On the other hand, school teachers Hridoy Mondal of Munshiganj and Swapan Kumar Biswas of Narail were arrested in April and June respectively for “hurting religious sentiments”, with the former serving jail time, and the latter publicly made to wear a garland of shoes.
Only Swapan got some form of a legal remedy, with action being taken against those who publicly humiliated him.
Hridoy’s only consolation was being granted bail and release from prison.
In addition, a Hindu house in Bagerhat’s Morrelganj upazila was vandalised over a rumoured Facebook post made by 20-year-old Kaushik Biswas, who was arrested for “hurting religious sentiments” in April.
A carnage in Narail’s Dighalia’s Sahapara left several Hindu houses burnt to embers and shops vandalised, all because a teenage boy allegedly uploaded a Facebook status.
Both the boy and his father were detained and the former was taken on a three-day-remand under the DSA.
In August, Jhumon Das was arrested in Sunamganj’s Shalla, in a second DSA case, with his first being when he was arrested for posting against fallen Hefazat leader Mamunul Haque.
This time too he was booked for a Facebook status that allegedly threatened religious incitement.
The Puja Udjapan Parishad reported another case in Satkhira in September, in which a man named Mihir Mondal himself allegedly sought police custody after a Facebook post by him “incited” the community of Ashashuni village.
One of the directives given by the Parishad prior to the celebrations this year include “refraining from activities that hurt the religious sentiments of others.”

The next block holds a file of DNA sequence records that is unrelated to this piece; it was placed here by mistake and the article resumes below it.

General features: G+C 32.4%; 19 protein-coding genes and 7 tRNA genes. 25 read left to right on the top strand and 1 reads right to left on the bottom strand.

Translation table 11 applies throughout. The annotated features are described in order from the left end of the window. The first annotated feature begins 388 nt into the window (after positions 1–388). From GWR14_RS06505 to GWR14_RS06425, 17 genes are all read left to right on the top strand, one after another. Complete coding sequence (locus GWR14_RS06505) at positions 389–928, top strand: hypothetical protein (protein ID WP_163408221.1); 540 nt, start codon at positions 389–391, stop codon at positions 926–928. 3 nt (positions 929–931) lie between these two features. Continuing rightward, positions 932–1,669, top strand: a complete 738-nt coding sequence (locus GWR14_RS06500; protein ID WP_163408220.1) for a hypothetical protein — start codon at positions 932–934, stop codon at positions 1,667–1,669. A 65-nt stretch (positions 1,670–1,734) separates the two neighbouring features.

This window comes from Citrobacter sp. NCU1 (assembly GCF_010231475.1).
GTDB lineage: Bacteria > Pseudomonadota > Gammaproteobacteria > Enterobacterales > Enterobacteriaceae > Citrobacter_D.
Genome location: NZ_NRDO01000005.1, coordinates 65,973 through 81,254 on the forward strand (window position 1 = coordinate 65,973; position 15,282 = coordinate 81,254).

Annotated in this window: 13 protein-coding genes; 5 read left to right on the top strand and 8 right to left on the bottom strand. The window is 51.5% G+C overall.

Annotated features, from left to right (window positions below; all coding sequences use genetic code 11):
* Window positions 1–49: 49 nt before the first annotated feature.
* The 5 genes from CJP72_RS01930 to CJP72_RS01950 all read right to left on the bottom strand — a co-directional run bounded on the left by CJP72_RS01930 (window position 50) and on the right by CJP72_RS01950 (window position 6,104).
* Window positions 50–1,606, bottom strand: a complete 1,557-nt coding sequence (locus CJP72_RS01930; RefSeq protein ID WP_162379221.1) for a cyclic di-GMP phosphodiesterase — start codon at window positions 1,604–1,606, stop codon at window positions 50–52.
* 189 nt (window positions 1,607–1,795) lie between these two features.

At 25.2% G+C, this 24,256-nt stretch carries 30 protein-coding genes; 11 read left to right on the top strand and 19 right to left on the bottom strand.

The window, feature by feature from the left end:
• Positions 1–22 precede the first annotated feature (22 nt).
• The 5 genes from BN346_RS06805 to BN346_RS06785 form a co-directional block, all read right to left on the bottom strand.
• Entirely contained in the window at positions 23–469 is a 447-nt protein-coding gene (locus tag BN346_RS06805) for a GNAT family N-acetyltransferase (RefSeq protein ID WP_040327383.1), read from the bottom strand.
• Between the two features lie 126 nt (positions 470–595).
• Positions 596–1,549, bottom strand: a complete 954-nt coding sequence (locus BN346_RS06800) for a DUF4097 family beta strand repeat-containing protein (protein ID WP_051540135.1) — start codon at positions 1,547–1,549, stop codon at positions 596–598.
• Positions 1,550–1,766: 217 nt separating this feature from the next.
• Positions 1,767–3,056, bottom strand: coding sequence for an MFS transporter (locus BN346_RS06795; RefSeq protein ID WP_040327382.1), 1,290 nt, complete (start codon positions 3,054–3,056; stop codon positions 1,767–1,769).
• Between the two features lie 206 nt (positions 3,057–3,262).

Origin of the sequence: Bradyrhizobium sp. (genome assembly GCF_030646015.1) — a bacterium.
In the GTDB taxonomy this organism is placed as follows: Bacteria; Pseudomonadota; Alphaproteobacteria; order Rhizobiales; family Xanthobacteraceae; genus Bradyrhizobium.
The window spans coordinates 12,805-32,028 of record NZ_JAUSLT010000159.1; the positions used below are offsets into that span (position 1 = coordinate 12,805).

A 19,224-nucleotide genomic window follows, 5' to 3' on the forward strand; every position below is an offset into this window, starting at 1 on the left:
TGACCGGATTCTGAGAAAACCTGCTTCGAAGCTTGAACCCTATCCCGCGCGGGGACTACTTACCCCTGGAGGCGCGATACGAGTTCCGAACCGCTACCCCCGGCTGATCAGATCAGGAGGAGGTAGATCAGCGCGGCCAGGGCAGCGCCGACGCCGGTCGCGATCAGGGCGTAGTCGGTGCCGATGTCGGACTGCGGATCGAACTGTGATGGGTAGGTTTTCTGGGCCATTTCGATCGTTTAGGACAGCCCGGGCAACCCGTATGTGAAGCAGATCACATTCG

As Pritom’s brother Piyas told The Daily Star, “As the minority here, we have to be careful about what we say.”
The Parishad has maintained that attacks on temples are meant to hurt religious sentiments of the Hindu community.
In a statement on September 24, it said, “Using fabricated allegations of hurting religious sentiments, radical forces have been attacking, vandalising, looting and setting fire to temples and Hindu homes.”
Advocate Zahirul Islam Khan Panna, human rights expert, pointed out that even the violent attacks that took place during last year’s Puja celebrations have not yet seen the light of justice.
“There was supposed to be a judicial enquiry, but it never took place because the Appellate Division stayed it recently due to an ongoing departmental enquiry.”
On the flipside, the DSA cases filed against Pritom and the others are discriminatory and exploitative, he said.
Panna, who has represented many accused under the DSA, stated, “These cases are targeted. If you are a religious minority, if you are vulnerable, you are more likely to be a victim of the DSA. Has there been any cases filed concerning hate speech against minorities, which we see all over social media?
“In the case of Jhumon Das, I read out his social media [post] in an open court and said that if I posted it, it would be considered patriotic. But since Jhumon said it, he was sued and arrested.
“There were six cases filed concerning the 2016 [religious] violence in Nasirnagar. In one of those cases, a poor fisherman, Rasraj, was sued for hurting religious sentiments. He cannot even operate social media but his case is actively at the trial stage, with Rasraj being charge-sheeted. Meanwhile, the other cases have gone nowhere.”
In other instances of violence against religious minorities, a notable one was the 2012 Ramu violence, in which local mobs carried out a series of attacks on Buddhist monasteries, shrines, and houses in Cox’s Bazar’s Ramu upazila. This 10-year-old attack has yet to see the light of justice.